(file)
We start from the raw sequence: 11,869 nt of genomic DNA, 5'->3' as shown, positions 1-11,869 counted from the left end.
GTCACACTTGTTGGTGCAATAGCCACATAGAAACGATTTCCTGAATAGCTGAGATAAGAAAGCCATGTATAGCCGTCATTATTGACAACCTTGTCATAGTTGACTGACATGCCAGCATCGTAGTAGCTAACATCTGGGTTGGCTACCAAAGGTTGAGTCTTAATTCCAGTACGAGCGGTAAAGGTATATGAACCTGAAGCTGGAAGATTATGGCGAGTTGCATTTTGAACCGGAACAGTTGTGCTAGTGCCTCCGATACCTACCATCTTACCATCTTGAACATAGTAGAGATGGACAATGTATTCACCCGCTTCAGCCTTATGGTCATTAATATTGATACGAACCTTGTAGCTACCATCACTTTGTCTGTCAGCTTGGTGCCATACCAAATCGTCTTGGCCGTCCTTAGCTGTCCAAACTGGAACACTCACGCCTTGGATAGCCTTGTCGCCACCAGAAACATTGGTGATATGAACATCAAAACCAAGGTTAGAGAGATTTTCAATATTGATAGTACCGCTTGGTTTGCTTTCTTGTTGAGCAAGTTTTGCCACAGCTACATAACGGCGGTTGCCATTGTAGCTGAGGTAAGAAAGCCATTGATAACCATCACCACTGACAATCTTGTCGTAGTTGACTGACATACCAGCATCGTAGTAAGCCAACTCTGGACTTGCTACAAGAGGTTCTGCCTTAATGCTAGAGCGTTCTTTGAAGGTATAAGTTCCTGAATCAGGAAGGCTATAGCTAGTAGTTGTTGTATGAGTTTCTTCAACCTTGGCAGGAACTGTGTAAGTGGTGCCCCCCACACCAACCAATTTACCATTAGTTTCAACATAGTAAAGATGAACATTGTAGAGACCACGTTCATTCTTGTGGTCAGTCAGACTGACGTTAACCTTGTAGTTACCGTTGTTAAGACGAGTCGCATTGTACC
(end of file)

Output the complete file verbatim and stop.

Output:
We start from the raw sequence: 11,869 nt of genomic DNA, 5'->3' as shown, positions 1-11,869 counted from the left end.
GTCACACTTGTTGGTGCAATAGCCACATAGAAACGATTTCCTGAATAGCTGAGATAAGAAAGCCATGTATAGCCGTCATTATTGACAACCTTGTCATAGTTGACTGACATGCCAGCATCGTAGTAGCTAACATCTGGGTTGGCTACCAAAGGTTGAGTCTTAATTCCAGTACGAGCGGTAAAGGTATATGAACCTGAAGCTGGAAGATTATGGCGAGTTGCATTTTGAACCGGAACAGTTGTGCTAGTGCCTCCGATACCTACCATCTTACCATCTTGAACATAGTAGAGATGGACAATGTATTCACCCGCTTCAGCCTTATGGTCATTAATATTGATACGAACCTTGTAGCTACCATCACTTTGTCTGTCAGCTTGGTGCCATACCAAATCGTCTTGGCCGTCCTTAGCTGTCCAAACTGGAACACTCACGCCTTGGATAGCCTTGTCGCCACCAGAAACATTGGTGATATGAACATCAAAACCAAGGTTAGAGAGATTTTCAATATTGATAGTACCGCTTGGTTTGCTTTCTTGTTGAGCAAGTTTTGCCACAGCTACATAACGGCGGTTGCCATTGTAGCTGAGGTAAGAAAGCCATTGATAACCATCACCACTGACAATCTTGTCGTAGTTGACTGACATACCAGCATCGTAGTAAGCCAACTCTGGACTTGCTACAAGAGGTTCTGCCTTAATGCTAGAGCGTTCTTTGAAGGTATAAGTTCCTGAATCAGGAAGGCTATAGCTAGTAGTTGTTGTATGAGTTTCTTCAACCTTGGCAGGAACTGTGTAAGTGGTGCCCCCCACACCAACCAATTTACCATTAGTTTCAACATAGTAAAGATGAACATTGTAGAGACCACGTTCATTCTTGTGGTCAGTCAGACTGACGTTAACCTTGTAGTTACCGTTGTTAAGACGAGTCGCATTGTACC